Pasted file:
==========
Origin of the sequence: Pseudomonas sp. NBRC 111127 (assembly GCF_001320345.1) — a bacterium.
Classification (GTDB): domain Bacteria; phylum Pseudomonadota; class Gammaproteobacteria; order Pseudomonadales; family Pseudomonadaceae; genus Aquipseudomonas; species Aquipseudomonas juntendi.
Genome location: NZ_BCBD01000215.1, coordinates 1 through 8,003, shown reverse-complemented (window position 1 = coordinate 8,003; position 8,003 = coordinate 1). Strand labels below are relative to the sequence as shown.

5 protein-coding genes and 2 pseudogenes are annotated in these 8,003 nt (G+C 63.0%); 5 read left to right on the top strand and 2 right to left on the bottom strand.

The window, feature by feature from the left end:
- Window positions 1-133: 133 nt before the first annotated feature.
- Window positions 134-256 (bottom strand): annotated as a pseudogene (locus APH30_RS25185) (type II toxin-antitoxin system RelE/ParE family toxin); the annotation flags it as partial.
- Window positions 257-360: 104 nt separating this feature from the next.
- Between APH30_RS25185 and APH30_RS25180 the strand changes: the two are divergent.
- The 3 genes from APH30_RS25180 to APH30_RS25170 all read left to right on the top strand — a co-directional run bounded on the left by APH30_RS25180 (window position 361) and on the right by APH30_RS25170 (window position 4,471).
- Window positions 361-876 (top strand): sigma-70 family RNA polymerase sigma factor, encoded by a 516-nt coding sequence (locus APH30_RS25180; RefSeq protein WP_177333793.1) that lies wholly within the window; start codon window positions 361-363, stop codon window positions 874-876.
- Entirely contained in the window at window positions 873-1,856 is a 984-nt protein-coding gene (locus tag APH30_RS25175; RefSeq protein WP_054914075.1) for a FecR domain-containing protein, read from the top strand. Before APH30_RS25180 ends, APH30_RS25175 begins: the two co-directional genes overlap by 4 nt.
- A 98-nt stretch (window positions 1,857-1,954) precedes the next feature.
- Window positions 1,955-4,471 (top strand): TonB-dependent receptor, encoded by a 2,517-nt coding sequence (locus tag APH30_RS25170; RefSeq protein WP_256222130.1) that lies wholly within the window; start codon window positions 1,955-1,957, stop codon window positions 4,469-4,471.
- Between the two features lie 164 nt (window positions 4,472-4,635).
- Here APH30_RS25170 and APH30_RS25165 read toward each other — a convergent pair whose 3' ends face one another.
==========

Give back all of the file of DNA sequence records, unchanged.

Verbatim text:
Origin of the sequence: Pseudomonas sp. NBRC 111127 (assembly GCF_001320345.1) — a bacterium.
Classification (GTDB): domain Bacteria; phylum Pseudomonadota; class Gammaproteobacteria; order Pseudomonadales; family Pseudomonadaceae; genus Aquipseudomonas; species Aquipseudomonas juntendi.
Genome location: NZ_BCBD01000215.1, coordinates 1 through 8,003, shown reverse-complemented (window position 1 = coordinate 8,003; position 8,003 = coordinate 1). Strand labels below are relative to the sequence as shown.

5 protein-coding genes and 2 pseudogenes are annotated in these 8,003 nt (G+C 63.0%); 5 read left to right on the top strand and 2 right to left on the bottom strand.

The window, feature by feature from the left end:
- Window positions 1-133: 133 nt before the first annotated feature.
- Window positions 134-256 (bottom strand): annotated as a pseudogene (locus APH30_RS25185) (type II toxin-antitoxin system RelE/ParE family toxin); the annotation flags it as partial.
- Window positions 257-360: 104 nt separating this feature from the next.
- Between APH30_RS25185 and APH30_RS25180 the strand changes: the two are divergent.
- The 3 genes from APH30_RS25180 to APH30_RS25170 all read left to right on the top strand — a co-directional run bounded on the left by APH30_RS25180 (window position 361) and on the right by APH30_RS25170 (window position 4,471).
- Window positions 361-876 (top strand): sigma-70 family RNA polymerase sigma factor, encoded by a 516-nt coding sequence (locus APH30_RS25180; RefSeq protein WP_177333793.1) that lies wholly within the window; start codon window positions 361-363, stop codon window positions 874-876.
- Entirely contained in the window at window positions 873-1,856 is a 984-nt protein-coding gene (locus tag APH30_RS25175; RefSeq protein WP_054914075.1) for a FecR domain-containing protein, read from the top strand. Before APH30_RS25180 ends, APH30_RS25175 begins: the two co-directional genes overlap by 4 nt.
- A 98-nt stretch (window positions 1,857-1,954) precedes the next feature.
- Window positions 1,955-4,471 (top strand): TonB-dependent receptor, encoded by a 2,517-nt coding sequence (locus tag APH30_RS25170; RefSeq protein WP_256222130.1) that lies wholly within the window; start codon window positions 1,955-1,957, stop codon window positions 4,469-4,471.
- Between the two features lie 164 nt (window positions 4,472-4,635).
- Here APH30_RS25170 and APH30_RS25165 read toward each other — a convergent pair whose 3' ends face one another.